Plan for Good Times and Bad
The pandemic showed us the value of a Plan B … and Plan C and Plan D. Prepare for multiple scenarios – worst-case and otherwise – by, say, incorporating remote working into the business model, finding local suppliers or reducing debt. The late Lee Kun-hee, who took the Samsung Group global as its chairman, said he drove excellence by maintaining a “sense of crisis”.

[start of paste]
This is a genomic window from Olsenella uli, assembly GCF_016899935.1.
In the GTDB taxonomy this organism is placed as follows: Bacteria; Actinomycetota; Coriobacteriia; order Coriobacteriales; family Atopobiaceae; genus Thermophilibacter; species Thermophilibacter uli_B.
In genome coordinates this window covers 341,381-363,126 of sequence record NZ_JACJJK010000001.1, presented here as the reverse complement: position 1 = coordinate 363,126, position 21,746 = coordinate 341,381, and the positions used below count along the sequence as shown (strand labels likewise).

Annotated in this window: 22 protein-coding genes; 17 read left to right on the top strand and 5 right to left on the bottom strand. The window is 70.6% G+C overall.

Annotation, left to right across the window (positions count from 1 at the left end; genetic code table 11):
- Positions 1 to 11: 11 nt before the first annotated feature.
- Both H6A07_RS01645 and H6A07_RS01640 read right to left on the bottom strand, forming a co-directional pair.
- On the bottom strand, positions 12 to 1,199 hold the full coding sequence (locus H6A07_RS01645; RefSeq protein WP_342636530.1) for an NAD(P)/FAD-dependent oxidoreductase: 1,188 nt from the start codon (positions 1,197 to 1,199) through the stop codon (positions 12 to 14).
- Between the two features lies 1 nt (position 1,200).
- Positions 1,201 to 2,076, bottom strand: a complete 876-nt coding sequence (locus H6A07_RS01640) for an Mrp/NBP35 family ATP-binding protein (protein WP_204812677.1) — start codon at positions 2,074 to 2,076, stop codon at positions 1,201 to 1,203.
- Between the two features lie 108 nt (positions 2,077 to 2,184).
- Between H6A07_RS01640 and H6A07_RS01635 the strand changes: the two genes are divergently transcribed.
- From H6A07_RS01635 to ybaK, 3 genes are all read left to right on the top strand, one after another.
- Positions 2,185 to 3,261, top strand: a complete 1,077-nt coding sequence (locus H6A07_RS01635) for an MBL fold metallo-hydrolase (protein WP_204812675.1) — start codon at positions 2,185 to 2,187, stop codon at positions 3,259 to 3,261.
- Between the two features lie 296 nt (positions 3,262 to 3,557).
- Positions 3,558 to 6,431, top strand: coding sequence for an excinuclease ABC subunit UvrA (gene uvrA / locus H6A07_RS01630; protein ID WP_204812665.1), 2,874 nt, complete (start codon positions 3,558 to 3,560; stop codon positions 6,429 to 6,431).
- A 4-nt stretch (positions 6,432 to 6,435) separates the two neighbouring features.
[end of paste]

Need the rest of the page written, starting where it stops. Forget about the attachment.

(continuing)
Forge A Human Connection
The starkest finding in Deloitte’s 2021 Global Marketing Trends report is that executives reported prioritising productivity and efficiency over customer engagement and social impacts, yet more than a quarter of consumers said they ditched businesses they saw as acting in self interest. Marketing in 2021 is about forging genuine human connection, building trust and sticking to your purpose.
This is general information only and does not constitute financial or legal advice. Other requirements under the law apply. Seek professional financial and/or legal advice to determine the right outcomes for your business.